How to use liquid asset secured financing for short-term cash flow needs

Financial planning

Liquid asset secured financing is a flexible line of credit secured by eligible assets in one or more of your investment accounts.

“In essence, your investment portfolio is used as collateral against a loan,” says Cindy Luckman, senior vice president and managing director for U.S. Bank Wealth Banking Services. “In a volatile market environment, it becomes more important to not have to liquidate investment assets. This type of financing offers greater liquidity and overall financial flexibility.”

How to use your assets as cash

Liquid asset secured financing requires no personal financial statement or tax returns for loans up to $5 million. It offers both consumer and commercial clients attractive interest rates and flexible repayment of principal. In addition, liquid asset secured financing features a streamlined application, expedited approval process and on-demand access to available funds.

You can use the cash to meet a wide range of financial needs:

  • Pay taxes
  • Manage short-term cash flow
  • Quickly finance special purchases
  • Serve as a bridge loan
  • Refinance higher interest rate debt

Because this line of credit offers you flexibility and liquidity, it can be particularly useful when you’re presented with a sudden financial opportunity or challenge. In addition, the line of credit may give you better control over your finances.

As an example, you may need cash to close on a new home, but your portfolio is down due to market volatility. You don’t want to have to sell securities at a loss so instead take out a line of credit secured by your portfolio to generate the cash needed.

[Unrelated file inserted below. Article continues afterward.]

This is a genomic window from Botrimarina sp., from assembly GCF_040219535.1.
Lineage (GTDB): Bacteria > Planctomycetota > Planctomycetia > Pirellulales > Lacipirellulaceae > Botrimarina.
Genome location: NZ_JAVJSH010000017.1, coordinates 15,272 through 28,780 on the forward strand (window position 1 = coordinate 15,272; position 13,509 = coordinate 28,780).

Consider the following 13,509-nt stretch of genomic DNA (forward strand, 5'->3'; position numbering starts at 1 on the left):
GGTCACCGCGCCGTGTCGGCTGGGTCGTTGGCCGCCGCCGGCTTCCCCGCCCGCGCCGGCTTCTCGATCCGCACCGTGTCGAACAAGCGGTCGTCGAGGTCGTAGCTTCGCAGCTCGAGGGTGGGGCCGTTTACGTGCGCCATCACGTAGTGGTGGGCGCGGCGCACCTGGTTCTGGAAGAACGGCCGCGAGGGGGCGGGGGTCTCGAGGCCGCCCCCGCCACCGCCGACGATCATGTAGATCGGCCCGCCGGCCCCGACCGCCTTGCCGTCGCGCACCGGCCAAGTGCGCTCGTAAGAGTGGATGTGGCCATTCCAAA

Or, if you’re a small business owner that needs cash to temporarily cover payroll and other expenses, you can take out a line of credit secured by your business or personal portfolio. “Even nonprofit organizations are putting these types of loans into place,” Luckman says.

For example, in years when donations and grants are not adequate, a nonprofit may have difficulty lining up the timing of projects. Rather than liquidating endowment funds or pursuing more expensive financing to cover operating expenses, a nonprofit can use a portion of the endowment fund as collateral without disrupting overall investment objectives.

Considerations with liquid asset secured financing

Like most lending options, liquid asset secured financing requires a loan application and underwriting. Additionally, a drop in the value of pledged securities could result in a margin call; if this happens, you may be forced to deposit more money or sell securities at a loss to bring the account up to the minimum value. A downward market fluctuation could also cause the loan to become due earlier than planned.

Luckman says, “We monitor the market daily, so if a fluctuation occurs, it would be detected immediately. We’d then work with you to resolve the situation and bring the account back into margin as soon as possible.”

Know your options

Your banker can help you determine if liquid asset secured financing is right for you.

“We show clients a number of options that may help prepare them for these types of situations,” Luckman says. “In times of economic uncertainty and market volatility, providing clients access to cash without disrupting their investment goals is important.”

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